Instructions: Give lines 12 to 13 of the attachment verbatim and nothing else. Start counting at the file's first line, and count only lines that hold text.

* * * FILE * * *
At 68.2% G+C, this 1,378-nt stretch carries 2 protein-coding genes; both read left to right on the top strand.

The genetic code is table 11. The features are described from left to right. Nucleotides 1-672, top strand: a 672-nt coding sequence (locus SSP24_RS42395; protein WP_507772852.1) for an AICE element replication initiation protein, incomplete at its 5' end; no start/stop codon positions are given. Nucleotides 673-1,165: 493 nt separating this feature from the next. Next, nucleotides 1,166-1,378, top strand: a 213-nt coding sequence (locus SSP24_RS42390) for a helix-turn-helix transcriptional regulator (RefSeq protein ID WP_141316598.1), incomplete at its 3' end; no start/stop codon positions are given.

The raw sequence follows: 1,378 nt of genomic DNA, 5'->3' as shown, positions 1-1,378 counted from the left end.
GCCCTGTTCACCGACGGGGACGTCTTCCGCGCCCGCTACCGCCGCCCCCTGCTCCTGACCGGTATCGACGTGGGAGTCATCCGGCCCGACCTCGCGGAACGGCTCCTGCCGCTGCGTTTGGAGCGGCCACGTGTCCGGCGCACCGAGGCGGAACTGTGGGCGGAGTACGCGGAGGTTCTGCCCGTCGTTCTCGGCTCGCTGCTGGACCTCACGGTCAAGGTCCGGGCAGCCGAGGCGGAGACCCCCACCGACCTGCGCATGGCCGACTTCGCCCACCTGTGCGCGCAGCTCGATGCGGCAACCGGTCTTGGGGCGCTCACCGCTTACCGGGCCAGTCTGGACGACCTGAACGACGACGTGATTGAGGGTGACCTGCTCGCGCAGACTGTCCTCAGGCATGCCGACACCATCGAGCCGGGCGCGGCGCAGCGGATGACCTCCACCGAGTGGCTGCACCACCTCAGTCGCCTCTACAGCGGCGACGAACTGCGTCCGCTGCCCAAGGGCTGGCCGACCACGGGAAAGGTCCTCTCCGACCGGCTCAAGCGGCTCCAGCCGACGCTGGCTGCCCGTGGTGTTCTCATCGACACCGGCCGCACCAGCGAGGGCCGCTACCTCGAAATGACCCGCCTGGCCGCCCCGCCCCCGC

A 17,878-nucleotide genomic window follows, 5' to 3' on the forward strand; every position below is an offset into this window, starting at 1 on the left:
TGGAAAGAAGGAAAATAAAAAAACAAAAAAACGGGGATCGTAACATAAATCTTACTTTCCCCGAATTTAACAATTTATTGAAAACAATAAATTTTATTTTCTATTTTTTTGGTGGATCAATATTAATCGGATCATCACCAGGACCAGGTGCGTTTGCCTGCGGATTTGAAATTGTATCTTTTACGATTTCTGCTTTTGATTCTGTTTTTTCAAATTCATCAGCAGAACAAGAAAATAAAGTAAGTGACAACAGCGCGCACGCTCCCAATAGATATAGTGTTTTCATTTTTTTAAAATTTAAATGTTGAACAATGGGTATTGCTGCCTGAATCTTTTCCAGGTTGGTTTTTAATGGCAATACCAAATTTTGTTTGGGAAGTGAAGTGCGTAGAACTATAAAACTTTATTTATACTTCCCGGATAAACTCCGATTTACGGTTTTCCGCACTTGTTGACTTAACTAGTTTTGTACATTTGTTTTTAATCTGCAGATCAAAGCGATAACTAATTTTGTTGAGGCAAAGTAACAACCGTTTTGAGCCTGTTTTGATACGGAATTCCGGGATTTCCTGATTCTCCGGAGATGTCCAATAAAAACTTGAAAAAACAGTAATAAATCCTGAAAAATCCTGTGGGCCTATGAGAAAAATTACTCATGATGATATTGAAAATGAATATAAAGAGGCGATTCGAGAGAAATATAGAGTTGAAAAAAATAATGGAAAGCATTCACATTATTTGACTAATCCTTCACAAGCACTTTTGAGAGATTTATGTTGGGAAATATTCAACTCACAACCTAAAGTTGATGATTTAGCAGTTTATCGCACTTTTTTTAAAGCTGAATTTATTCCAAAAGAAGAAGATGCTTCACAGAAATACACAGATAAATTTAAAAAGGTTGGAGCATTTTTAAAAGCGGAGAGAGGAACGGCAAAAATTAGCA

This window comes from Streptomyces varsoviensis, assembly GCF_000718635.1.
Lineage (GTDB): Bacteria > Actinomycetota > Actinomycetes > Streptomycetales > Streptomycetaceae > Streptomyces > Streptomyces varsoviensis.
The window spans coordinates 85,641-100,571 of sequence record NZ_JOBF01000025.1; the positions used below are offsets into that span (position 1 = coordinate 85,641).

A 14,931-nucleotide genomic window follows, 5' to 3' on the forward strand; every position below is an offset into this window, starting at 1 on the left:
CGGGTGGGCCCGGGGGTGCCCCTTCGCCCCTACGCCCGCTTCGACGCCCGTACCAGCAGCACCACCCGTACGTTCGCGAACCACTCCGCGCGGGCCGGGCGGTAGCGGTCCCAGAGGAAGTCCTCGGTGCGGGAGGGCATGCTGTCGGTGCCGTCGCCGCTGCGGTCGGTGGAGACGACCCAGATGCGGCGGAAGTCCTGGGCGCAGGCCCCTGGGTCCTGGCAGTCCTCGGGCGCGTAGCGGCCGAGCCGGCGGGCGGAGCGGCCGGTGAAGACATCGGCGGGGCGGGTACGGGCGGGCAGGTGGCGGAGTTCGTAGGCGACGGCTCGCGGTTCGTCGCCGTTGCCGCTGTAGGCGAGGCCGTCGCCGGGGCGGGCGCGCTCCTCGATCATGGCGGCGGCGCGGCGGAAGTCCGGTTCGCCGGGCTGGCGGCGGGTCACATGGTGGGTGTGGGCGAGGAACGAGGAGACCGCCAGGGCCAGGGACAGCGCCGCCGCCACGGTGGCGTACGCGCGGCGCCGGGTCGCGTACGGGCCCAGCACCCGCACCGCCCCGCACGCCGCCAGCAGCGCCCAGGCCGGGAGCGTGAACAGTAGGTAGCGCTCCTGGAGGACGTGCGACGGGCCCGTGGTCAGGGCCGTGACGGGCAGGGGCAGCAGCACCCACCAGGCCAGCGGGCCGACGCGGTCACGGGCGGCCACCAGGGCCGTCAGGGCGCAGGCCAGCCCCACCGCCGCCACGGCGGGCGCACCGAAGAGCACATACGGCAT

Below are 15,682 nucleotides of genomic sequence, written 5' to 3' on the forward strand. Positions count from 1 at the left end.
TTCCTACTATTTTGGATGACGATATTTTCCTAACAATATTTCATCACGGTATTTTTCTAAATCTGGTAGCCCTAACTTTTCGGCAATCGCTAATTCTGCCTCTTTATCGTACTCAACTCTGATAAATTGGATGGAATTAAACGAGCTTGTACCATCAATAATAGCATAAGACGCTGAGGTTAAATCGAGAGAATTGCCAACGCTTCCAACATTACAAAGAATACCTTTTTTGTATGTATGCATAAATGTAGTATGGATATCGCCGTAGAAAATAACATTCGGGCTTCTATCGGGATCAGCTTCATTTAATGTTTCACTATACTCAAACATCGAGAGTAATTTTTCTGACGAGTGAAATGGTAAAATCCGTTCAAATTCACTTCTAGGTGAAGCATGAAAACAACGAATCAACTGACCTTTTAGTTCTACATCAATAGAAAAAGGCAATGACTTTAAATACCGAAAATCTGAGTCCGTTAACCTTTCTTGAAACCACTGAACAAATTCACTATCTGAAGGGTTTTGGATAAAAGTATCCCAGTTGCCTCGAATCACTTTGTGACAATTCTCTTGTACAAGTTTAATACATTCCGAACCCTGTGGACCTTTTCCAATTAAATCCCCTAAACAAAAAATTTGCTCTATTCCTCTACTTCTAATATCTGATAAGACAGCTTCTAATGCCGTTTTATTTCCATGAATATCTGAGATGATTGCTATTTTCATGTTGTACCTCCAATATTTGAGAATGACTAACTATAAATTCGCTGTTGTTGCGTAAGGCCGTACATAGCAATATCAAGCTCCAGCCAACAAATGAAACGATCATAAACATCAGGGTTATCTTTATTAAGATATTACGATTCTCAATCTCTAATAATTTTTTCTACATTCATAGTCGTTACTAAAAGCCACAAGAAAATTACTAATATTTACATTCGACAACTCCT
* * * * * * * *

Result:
Below are 15,682 nucleotides of genomic sequence, written 5' to 3' on the forward strand. Positions count from 1 at the left end.
TTCCTACTATTTTGGATGACGATATTTTCCTAACAATATTTCATCACGGTATTTTTCTAAATCTGGTAGCCCTAACTTTTCGGCAATCGCTAATTCTGCCTCTTTATCGTACTCAACTCTGATAAATTGGATGGAATTAAACGAGCTTGTACCATCAATAATAGCATAAGACGCTGAGGTTAAATCGAGAGAATTGCCAACGCTTCCAACATTACAAAGAATACCTTTTTTGTATGTATGCATAAATGTAGTATGGATATCGCCGTAGAAAATAACATTCGGGCTTCTATCGGGATCAGCTTCATTTAATGTTTCACTATACTCAAACATCGAGAGTAATTTTTCTGACGAGTGAAATGGTAAAATCCGTTCAAATTCACTTCTAGGTGAAGCATGAAAACAACGAATCAACTGACCTTTTAGTTCTACATCAATAGAAAAAGGCAATGACTTTAAATACCGAAAATCTGAGTCCGTTAACCTTTCTTGAAACCACTGAACAAATTCACTATCTGAAGGGTTTTGGATAAAAGTATCCCAGTTGCCTCGAATCACTTTGTGACAATTCTCTTGTACAAGTTTAATACATTCCGAACCCTGTGGACCTTTTCCAATTAAATCCCCTAAACAAAAAATTTGCTCTATTCCTCTACTTCTAATATCTGATAAGACAGCTTCTAATGCCGTTTTATTTCCATGAATATCTGAGATGATTGCTATTTTCATGTTGTACCTCCAATATTTGAGAATGACTAACTATAAATTCGCTGTTGTTGCGTAAGGCCGTACATAGCAATATCAAGCTCCAGCCAACAAATGAAACGATCATAAACATCAGGGTTATCTTTATTAAGATATTACGATTCTCAATCTCTAATAATTTTTTCTACATTCATAGTCGTTACTAAAAGCCACAAGAAAATTACTAATATTTACATTCGACAACTCCT